About this Journal Submit a Manuscript Table of Contents
Case Reports in Endocrinology
Volume 2012 (2012), Article ID 567060, 3 pages
http://dx.doi.org/10.1155/2012/567060
Case Report

Painful Hip Leading to the Diagnosis of MEN 2B Syndrome

1Department of Radiodiagnosis, J.N. Medical College, Aligarh 202002, India
2Department of General Medicine, J.N. Medical College, Aligarh 202002, India
3Department of Pathology, J.N. Medical College, Aligarh 202002, India

Received 19 September 2012; Accepted 1 November 2012

Academic Editors: M. Demura, L. Mastrandrea, and M. K. Shakir

Copyright © 2012 Mehtab Ahmad et al. This is an open access article distributed under the Creative Commons Attribution License, which permits unrestricted use, distribution, and reproduction in any medium, provided the original work is properly cited.

Abstract

Context. MEN 2B syndrome is characterized by the presence of medullary thyroid cancer, pheochromocytoma, mucosal neuromas, marfanoid features, and skeletal abnormalities like kyphoscoliosis, joint laxity, pes cavus, and slipped capital femoral epiphysis (SCFE) in a minority; we present the case of a young female who was brought to medical attention due to painful hip because of SCFE. Case Report. A 16-year-old female presented to orthopedics out-patient department (OPD) with complaints of pain around the left hip and walking with a limp for the last two months. MRI of hip confirmed the presence of SCFE of the left hip. General examination detected thyroid swelling which was found to be a medullary thyroid cancer and imaging of abdomen confirmed the presence of bilateral pheochromocytoma, also present were neuromas of tongue and lips. Thus, a diagnosis of MEN 2B syndrome was made. Conclusion. SCFE can sometimes be the presenting feature of MEN 2B syndrome. Physicians should keep this in mind as it can lead to early diagnosis of a potentially lethal illness.

1. Introduction

Multiple endocrine neoplasia is a rare, hereditary, neoplastic syndrome with autosomal dominant inheritance [1]. It is characterized by the presence of multiple hormones producing tumors in specific endocrine organs and is classified into three types: (i) MEN 1, which comprises of pituitary adenomas, primary hyperparathyroidism (PHPT), and pancreatic islet cell tumors; (ii) MEN 2A, which includes medullary thyroid carcinoma (MTC), pheochromocytoma, and PHPT; (iii) MEN 2B, which is rarer and more aggressive type of MEN 2 and comprises for 5–10% of all. It consists of MTC, pheochromocytoma, ganglioneuromas, physical features such as presence of Marfanoid habitus, raised bumps on the lips, tongue, and eyelids (due to cutaneous neuromas), thickened corneal nerves (seen on slit lamp examination), and skeletal abnormalities (kyphoscoliosis, joint laxity, pes cavus, and slipped capital femoral epiphysis in a minority) [2]. Usual presentation of the syndrome is hypertension or thyroid nodule, we present the case of a young female who was brought to medical attention due to painful hip but further workup proved her to be suffering from MEN 2B syndrome.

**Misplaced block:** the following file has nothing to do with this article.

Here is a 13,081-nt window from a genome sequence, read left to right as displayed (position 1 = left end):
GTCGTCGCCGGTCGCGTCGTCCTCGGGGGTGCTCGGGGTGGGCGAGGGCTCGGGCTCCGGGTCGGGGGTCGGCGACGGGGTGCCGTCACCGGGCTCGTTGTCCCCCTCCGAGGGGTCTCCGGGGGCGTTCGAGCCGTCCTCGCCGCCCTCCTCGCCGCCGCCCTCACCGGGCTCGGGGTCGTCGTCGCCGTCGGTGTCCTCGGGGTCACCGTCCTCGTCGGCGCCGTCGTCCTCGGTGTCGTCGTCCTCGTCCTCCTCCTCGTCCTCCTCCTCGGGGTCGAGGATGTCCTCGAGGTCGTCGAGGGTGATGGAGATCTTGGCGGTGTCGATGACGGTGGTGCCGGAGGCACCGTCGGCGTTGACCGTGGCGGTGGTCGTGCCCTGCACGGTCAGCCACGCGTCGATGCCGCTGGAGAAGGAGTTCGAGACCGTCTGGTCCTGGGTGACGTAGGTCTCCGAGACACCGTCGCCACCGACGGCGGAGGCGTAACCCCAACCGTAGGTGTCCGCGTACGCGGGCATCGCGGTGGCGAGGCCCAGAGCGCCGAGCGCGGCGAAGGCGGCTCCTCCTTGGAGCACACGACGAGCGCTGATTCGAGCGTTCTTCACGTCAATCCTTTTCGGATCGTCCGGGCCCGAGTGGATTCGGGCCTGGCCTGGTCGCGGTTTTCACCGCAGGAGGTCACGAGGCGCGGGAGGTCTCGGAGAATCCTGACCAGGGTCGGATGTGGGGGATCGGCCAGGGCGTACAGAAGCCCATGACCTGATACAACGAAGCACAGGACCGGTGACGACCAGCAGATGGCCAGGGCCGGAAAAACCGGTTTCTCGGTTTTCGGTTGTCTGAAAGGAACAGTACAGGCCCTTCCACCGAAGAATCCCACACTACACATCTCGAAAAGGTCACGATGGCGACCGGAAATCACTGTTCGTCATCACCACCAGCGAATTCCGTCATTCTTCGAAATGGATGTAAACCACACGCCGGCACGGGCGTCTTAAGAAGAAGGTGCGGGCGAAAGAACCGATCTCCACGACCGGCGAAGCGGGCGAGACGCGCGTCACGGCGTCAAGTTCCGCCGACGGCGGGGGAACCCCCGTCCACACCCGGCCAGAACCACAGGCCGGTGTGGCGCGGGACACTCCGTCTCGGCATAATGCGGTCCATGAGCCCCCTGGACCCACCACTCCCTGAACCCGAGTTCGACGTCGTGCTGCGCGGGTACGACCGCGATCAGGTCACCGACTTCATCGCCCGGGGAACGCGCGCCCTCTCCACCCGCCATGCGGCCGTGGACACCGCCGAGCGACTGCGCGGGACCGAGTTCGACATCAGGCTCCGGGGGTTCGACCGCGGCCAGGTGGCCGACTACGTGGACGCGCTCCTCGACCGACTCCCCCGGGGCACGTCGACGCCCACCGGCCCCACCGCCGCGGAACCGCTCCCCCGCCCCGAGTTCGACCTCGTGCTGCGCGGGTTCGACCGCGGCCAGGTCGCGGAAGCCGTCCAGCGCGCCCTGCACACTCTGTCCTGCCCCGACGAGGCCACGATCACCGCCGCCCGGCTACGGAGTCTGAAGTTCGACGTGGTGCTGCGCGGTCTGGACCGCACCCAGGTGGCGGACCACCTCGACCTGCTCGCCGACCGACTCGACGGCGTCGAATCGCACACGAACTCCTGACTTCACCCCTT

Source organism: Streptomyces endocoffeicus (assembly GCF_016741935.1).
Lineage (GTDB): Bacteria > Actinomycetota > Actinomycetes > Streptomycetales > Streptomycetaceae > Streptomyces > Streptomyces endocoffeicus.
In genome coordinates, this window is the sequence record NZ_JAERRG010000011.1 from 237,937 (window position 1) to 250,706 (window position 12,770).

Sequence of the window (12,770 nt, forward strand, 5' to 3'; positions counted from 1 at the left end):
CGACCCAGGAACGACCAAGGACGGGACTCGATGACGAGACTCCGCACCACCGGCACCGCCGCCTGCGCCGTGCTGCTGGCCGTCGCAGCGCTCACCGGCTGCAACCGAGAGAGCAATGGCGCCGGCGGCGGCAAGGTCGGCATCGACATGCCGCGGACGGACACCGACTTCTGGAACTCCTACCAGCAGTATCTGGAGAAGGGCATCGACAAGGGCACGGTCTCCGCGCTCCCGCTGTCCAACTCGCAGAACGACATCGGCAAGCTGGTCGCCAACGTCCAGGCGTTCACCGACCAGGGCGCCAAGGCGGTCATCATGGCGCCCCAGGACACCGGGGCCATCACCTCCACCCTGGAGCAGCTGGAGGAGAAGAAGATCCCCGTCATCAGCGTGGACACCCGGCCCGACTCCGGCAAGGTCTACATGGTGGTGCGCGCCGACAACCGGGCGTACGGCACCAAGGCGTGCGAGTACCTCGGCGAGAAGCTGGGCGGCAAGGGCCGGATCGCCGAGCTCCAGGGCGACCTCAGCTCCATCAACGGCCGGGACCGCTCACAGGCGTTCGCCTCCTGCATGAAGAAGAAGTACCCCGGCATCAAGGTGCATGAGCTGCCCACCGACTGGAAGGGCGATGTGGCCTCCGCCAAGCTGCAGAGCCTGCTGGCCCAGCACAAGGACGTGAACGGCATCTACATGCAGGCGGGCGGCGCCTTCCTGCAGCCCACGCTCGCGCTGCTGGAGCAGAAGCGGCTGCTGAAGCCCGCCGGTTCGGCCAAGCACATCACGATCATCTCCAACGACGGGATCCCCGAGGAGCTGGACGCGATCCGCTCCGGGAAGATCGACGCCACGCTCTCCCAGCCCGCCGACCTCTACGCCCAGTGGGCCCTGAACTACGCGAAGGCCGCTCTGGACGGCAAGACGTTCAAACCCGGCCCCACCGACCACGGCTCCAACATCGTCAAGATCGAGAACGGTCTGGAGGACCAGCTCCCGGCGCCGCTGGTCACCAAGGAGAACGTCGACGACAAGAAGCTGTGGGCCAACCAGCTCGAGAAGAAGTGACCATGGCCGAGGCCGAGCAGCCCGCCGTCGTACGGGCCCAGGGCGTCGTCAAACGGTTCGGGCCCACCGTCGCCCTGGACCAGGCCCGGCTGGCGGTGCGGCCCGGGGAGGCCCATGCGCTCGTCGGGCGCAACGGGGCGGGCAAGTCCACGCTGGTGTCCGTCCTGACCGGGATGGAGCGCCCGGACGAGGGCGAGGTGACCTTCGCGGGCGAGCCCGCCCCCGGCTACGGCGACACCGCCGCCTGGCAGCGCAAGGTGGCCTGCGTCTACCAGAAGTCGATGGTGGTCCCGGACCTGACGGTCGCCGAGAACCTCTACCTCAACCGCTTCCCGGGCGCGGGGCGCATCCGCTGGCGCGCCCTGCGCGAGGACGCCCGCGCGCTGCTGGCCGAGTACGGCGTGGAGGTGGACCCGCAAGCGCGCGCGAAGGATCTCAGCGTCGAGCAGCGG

2. Case History

A 16-year-old female presented to orthopedics out-patient department (OPD) with complaints of pain around the left hip and walking with a limp for the last two months. Clinical examination showed left hip to be in the state of flexion, abduction, and external rotation, and there was decreased range of motion. X-ray and subsequent MRI confirmed a slipped capital femoral epiphysis (SCFE) of the left hip (Figure 1). On general examination, an irregular bumpy swelling was noted in the anterior neck. On enquiry, patient said that she had this swelling for about 6 months and was progressively increasing; she had consulted some local quack for the neck swelling who diagnosed it as endemic goiter.

567060.fig.001
Figure 1: Axial T2-weighted MR image at the level of bilateral hip joint showing posterior displacement of the epiphysis of femoral head on left side (arrow).

Her pulse rate was 106/minute and blood pressure was 174/80 mm Hg. She was referred to medicine OPD for hypertension where her complete evaluation was done. On examination in the medicine clinic, she was found to have multiple neuromas on the oral mucosa, lips, and tongue.

Height of the patient was 164 cm and arm span was 168 cm, upper-to-lower segment ratio was 0.77. She had long, thin arms and legs with arm span more than her height suggesting Marfanoid habitus. Weight of the patient was 41 kg.